Case Report
2018 October
Volume : 6 Issue : 4


Ramipril induced pemphigoid vulgaris

Mustafa Ali Mirza, Suryakanth Jena

Pdf Page Numbers :- 122-124

Mustafa Ali Mirza1,* and Suryakanth Jena1

 

1Department of Cardiology, Krishna Institute of Medical Sciences, Minister Road, Secunderabad-500003, Telangana, India

 

*Corresponding author: Mustafa Ali Mirza, Clinical Research Coordinator, Department of Cardiology, Krishna Institute of Medical Sciences, Minister Road, Secunderabad-500003, Telangana, India. Mobile: +91 8523052865; Email: alimirza2395@gmail.com

 

Received 9 July 2018; Revised 18 August 2018; Accepted 1 September 2018; Published 8 September 2018

 

Citation: Mirza MA, Jena S. Ramipril induced pemphigoid vulgaris. J Med Sci Res. 2018; 6(4):122-124. DOI: http://dx.doi.org/10.17727/JMSR.2018/6-20

 

Copyright: © 2018 Mirza MA et al. Published by KIMS Foundation and Research Center. This is an open-access article distributed under the terms of the Creative Commons Attribution License, which permits unrestricted use, distribution, and reproduction in any medium, provided the original author and source are credited.



Abstract

Introduction: Angiotensin-converting enzyme (ACE) inhibitors are the very frequently used drugs in the treatment of hypertension & heart failure. ACE inhibitors competitively inhibit the conversion of angiotensin I to angiotensin II and also inhibits bradykinin metabolism thereby causing dilation of arteries and veins. These actions bring about reduction in preload and afterload on heart. Side effects of ACE inhibitors include cough, dysgeusia, hyperkalaemia, renal failure, proteinuria, agranulocytosis etc. Seldomly ACE inhibitors precipitate skin rashes, pruritus & urticaria.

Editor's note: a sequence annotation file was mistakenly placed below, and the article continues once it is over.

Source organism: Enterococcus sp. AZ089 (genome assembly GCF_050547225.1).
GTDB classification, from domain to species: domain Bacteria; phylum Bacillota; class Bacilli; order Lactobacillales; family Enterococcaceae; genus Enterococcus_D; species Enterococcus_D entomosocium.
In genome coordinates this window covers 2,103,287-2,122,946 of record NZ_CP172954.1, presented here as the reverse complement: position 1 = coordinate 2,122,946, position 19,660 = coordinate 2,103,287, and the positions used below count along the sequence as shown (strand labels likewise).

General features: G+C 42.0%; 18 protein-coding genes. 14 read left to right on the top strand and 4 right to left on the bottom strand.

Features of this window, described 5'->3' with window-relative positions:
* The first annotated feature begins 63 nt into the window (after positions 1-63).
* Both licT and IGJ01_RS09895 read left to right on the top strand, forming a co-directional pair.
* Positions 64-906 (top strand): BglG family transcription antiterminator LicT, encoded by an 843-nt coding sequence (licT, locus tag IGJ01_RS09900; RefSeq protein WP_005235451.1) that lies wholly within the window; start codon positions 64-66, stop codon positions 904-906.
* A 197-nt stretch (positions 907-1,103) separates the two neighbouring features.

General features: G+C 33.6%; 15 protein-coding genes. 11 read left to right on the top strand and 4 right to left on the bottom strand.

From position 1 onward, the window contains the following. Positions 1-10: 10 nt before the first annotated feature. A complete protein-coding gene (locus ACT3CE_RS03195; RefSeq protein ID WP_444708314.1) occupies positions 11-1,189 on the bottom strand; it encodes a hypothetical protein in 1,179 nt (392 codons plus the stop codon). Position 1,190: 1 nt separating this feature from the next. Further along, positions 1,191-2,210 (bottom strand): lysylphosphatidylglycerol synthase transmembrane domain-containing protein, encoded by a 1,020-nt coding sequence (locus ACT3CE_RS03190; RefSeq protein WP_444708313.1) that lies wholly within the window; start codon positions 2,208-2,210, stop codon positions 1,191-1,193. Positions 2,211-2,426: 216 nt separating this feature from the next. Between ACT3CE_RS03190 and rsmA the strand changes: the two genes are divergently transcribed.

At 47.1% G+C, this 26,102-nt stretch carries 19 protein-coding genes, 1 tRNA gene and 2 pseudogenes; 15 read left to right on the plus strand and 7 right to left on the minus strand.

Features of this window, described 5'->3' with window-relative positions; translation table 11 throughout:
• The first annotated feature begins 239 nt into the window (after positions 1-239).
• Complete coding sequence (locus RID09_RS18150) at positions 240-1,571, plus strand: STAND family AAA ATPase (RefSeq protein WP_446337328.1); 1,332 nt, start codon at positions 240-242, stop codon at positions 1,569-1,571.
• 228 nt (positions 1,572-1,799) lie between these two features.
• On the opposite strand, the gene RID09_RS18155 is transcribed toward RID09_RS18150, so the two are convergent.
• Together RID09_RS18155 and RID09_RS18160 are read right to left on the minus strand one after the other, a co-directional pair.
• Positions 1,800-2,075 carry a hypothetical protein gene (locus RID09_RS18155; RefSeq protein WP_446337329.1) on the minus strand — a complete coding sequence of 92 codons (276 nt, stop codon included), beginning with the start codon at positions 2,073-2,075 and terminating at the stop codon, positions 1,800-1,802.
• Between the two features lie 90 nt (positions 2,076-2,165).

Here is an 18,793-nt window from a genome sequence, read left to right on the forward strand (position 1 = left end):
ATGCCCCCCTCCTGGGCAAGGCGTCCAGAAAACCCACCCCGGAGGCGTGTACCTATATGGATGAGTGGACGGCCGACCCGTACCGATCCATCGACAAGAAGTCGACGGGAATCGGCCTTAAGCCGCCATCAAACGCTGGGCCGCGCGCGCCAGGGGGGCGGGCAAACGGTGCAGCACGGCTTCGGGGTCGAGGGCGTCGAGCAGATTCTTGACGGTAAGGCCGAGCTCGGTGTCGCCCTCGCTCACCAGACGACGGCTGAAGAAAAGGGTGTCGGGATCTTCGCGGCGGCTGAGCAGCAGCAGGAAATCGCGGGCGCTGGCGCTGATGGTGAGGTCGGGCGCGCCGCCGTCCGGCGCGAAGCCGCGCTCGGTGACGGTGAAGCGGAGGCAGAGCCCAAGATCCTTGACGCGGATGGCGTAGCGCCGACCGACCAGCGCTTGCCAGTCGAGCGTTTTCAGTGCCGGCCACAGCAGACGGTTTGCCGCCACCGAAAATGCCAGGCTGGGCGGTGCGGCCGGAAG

Case report: A 52-year-old female with known case of rheumatoid arthritis was prescribed ramipril for treatment of cardiomegaly and left ventricular (LV) dysfunction. The patient reported skin related adverse drug reaction i.e., pemphigoid vulgaris.

Conclusion: From the current case report it can be said that ramipril can cause and aggregate some rare skin adverse effects as that of pemphigoid vulgaris which can be reversed within a short span of time if recognized early.

 

Keywords: ramipril; angiotensin-converting enzyme; pemphigoid vulgaris

Full Text

Introduction

Angiotensin-converting enzyme (ACE) inhibitors are very frequently used drugs in the treatment of hypertension, heart failure, diabetic nephropathy to prevent its progression. ACE inhibitors competitively inhibit the conversion of angiotensin I to angiotensin II and also inhibits bradykinin metabolism thereby causing dilation of arteries and veins.

 

ACE inhibitors acts in the following aspects: 1. Brings about dilation of arteries and veins by blocking angiotensin II formation & inhibition of bradykinin metabolism. This vasodilation reduces arterial pressure, preload and afterload on the heart. 2. Down regulate sympathetic adrenergic activity by blocking the facilitating effects of angiotensin II on sympathetic nerve release and reuptake of norepinephrine. 3. Promotes renal excretion of sodium and water (natriuretic and diuretic effects) by blocking the effects of angiotensin II in the kidney and by blocking angiotensin II stimulation of aldosterone secretion. As a result a reduction in volume of blood, venous pressure and arterial pressure is seen. 4. Cardiac and vascular remodeling associated with chronic hypertension, heart failure, and myocardial infraction is inhibited [1, 2].

 

Side effects of ACE inhibitors include cough, dysgeusia, hyperkalaemia, renal failure, proteinuria, agranulocytosis etc. Seldomly ACE inhibitors precipitate skin rashes, pruritus & urticaria. Other dermatological conditions include clinical events like that of onycholysis, hyperhidrosis, pemphigus, bullous pemphigoid, lichen planus, erythema multiforme & Stevens -Johnsons syndrome [3, 4].

 

This case report mainly focuses on a skin related adverse drug reaction (ADR) of ACE inhibitors and also impresses clinicians to be alert on such rare dermatological conditions/ manifestations while prescribing ACE inhibitor such as ramipril.

 

Case report